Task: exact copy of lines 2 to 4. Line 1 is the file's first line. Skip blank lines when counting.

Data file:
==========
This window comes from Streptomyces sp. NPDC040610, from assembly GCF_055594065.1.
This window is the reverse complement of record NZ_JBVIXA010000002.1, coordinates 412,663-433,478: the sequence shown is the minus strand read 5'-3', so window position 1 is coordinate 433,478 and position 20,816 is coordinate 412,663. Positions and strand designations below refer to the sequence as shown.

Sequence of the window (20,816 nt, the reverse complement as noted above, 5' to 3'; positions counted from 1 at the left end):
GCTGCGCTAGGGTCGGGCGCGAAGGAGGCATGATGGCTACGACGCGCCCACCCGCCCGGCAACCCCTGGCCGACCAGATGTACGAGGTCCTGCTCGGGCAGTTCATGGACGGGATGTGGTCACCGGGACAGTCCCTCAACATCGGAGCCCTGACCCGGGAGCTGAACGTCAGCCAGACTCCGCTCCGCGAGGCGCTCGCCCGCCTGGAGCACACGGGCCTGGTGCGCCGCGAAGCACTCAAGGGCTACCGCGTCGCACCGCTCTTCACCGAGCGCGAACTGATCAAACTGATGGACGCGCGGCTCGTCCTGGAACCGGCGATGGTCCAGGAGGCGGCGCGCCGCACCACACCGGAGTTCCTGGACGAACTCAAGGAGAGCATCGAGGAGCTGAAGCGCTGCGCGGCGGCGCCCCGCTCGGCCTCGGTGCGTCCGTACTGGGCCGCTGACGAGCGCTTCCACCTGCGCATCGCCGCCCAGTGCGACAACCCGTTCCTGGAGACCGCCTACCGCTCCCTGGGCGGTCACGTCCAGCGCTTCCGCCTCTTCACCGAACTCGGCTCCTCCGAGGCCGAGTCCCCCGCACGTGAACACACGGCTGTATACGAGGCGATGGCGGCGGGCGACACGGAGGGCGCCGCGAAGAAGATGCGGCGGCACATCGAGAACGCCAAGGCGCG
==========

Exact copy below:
This window is the reverse complement of record NZ_JBVIXA010000002.1, coordinates 412,663-433,478: the sequence shown is the minus strand read 5'-3', so window position 1 is coordinate 433,478 and position 20,816 is coordinate 412,663. Positions and strand designations below refer to the sequence as shown.

Sequence of the window (20,816 nt, the reverse complement as noted above, 5' to 3'; positions counted from 1 at the left end):
GCTGCGCTAGGGTCGGGCGCGAAGGAGGCATGATGGCTACGACGCGCCCACCCGCCCGGCAACCCCTGGCCGACCAGATGTACGAGGTCCTGCTCGGGCAGTTCATGGACGGGATGTGGTCACCGGGACAGTCCCTCAACATCGGAGCCCTGACCCGGGAGCTGAACGTCAGCCAGACTCCGCTCCGCGAGGCGCTCGCCCGCCTGGAGCACACGGGCCTGGTGCGCCGCGAAGCACTCAAGGGCTACCGCGTCGCACCGCTCTTCACCGAGCGCGAACTGATCAAACTGATGGACGCGCGGCTCGTCCTGGAACCGGCGATGGTCCAGGAGGCGGCGCGCCGCACCACACCGGAGTTCCTGGACGAACTCAAGGAGAGCATCGAGGAGCTGAAGCGCTGCGCGGCGGCGCCCCGCTCGGCCTCGGTGCGTCCGTACTGGGCCGCTGACGAGCGCTTCCACCTGCGCATCGCCGCCCAGTGCGACAACCCGTTCCTGGAGACCGCCTACCGCTCCCTGGGCGGTCACGTCCAGCGCTTCCGCCTCTTCACCGAACTCGGCTCCTCCGAGGCCGAGTCCCCCGCACGTGAACACACGGCTGTATACGAGGCGATGGCGGCGGGCGACACGGAGGGCGCCGCGAAGAAGATGCGGCGGCACATCGAGAACGCCAAGGCGCG